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Thursday, August 18, 2005

indian market blues

WARNING: This post contains pejorative comments about treasured cultural events, religion and death
As I drove down Marcy Street this morning, I spotted the early-morning workers working on the early-market set-up for Indian Market and my heart sunk. I know, I know, I know that Indian Market is a huge cash boon for the city and that, for native artists, it's an important economic contributor to their livlihoods, not to mention a key showcase for their work. Still, I am not a fan. Part of this, I think, can be traced to one of the only times I went to Indian Market, by accident, when I was 19 or 20 years old. I was on my way to work at the old Nighthawk Cafe (do you remember it? Behind Burnt Horses Bookstore?) where I was employed as a cook, and I had been awake for nearly three straight days (for reasons that do not need to be recounted), so I was very very tired. I cut across the Plaza during Indian Market (smart girl) as I was living, for the summer, on Elena Street and, lo and behold, became trapped by hundreds and hundreds and hundreds (or so it seemed; well that's probably accurate, right?) of shoppers. Big, big shoppers. And it was about 102 degrees out. And a hot day in a crowd of tourists bumping into me shopping is the circle of hell Dante forgot to mention. So, you know, not my bag. I'm a terrible shopper. I like to go to bookstores, record stores and, once or twice a year, buy an expensive pair of shoes that looks like the last pair of shoes I owned or, when it's absolutely unavoidable, a new pair of jeans.
And now onto death.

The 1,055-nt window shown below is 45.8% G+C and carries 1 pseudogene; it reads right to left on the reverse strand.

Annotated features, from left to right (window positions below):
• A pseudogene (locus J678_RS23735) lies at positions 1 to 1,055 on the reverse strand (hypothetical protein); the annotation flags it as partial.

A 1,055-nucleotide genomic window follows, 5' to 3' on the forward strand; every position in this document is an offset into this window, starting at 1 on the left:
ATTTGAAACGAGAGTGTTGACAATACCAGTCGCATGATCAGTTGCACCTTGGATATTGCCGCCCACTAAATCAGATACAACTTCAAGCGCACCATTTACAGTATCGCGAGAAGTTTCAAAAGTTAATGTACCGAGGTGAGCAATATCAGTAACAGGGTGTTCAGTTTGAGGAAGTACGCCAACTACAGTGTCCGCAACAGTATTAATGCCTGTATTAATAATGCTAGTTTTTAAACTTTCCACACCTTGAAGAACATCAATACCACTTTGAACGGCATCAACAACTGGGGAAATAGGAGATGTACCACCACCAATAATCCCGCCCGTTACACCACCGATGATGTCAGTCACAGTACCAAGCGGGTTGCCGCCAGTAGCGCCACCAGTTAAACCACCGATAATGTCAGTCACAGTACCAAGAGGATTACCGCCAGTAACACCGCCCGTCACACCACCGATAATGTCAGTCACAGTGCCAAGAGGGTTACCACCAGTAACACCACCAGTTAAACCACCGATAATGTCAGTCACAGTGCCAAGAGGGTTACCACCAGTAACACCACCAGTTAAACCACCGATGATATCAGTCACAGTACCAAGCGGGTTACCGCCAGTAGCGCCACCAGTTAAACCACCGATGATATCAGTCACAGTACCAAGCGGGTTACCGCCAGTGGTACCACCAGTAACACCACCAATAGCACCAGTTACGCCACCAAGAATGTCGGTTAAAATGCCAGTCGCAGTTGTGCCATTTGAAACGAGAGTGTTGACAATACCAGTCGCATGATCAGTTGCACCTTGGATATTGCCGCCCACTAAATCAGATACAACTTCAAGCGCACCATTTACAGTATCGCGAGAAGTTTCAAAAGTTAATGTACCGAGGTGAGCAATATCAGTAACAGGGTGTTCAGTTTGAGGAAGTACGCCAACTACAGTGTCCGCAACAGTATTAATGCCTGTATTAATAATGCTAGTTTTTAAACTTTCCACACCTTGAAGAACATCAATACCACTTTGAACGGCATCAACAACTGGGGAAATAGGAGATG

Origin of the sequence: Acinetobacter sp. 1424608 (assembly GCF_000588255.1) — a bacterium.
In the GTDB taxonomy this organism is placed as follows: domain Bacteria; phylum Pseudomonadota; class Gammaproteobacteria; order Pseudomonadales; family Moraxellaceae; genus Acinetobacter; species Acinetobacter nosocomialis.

So last night, after a really mediocre workout, I stopped by Darius' and hung out with him, Dan and Lalo for a while. Lalo, we've learned, since last I blogged, has cancer. Most likely stomach cancer. As he's 12 and already pretty skinny and weak, Darius isn't pursuing the biopsy/chemo option, which is entirely his decision but one I can understand; I'm not a huge fan of putting old animals through invasive possibly painful not necessarily curative but definitely expensive treatments. So Lalo is lying on the couch sleeping and Dan asks Darius where the B'ahai stand on matters such as putting Lalo to sleep (I had asked Darius what the vet had to say about this). Darius is B'hai (I'm just going to try spelling it as many ways as possible until something looks right), a religion I didn't know existed until a few years ago and, having such a tenous grasp on mainstream religions, about the only factors in Darius' religion I've been able to hold onto is the fact that he doesn't drink (I'm sure this is the one that sticks with me because this makes him a good designated driver). ANYWAY Darius says that bahai don't ascribe a soul to animals (disclaimer: do not attribute anything I am about to say to Darius as I am notoriously bad at retaining information about religious beliefs) so that the euthanasia decision comes down to the ethical one, about causing the animal the least amount of pain possible. Then Darius asked for my views on animal souls and anima. I told him the first thing that came out of my mouth, which is that I'm not sure I believe that any animal, human or otherwise, has a soul, but I do think that if you're here now in some ways you always are. And I believe that there is some kind of afterlife for all animals, some kind of big after-world animal sanctuary where everything is happy and good for them. I don't believe this because I have any evidence that it's true, and it doesn't really fit with any of my other beliefs, I just believe it because I want to. Because I think all animals are good and undeserving of judgement. Unlike people, they are never cruel. When they die they deserve a nice shady spot (or sunny rock) to lay upon, good food and endless petting. Lalo certainly deserves all this and more.
The three of us then administered a subcutaneous IV to Lalo in Darius' living room to help keep him hydrated. I hate death so much I can barely stand it.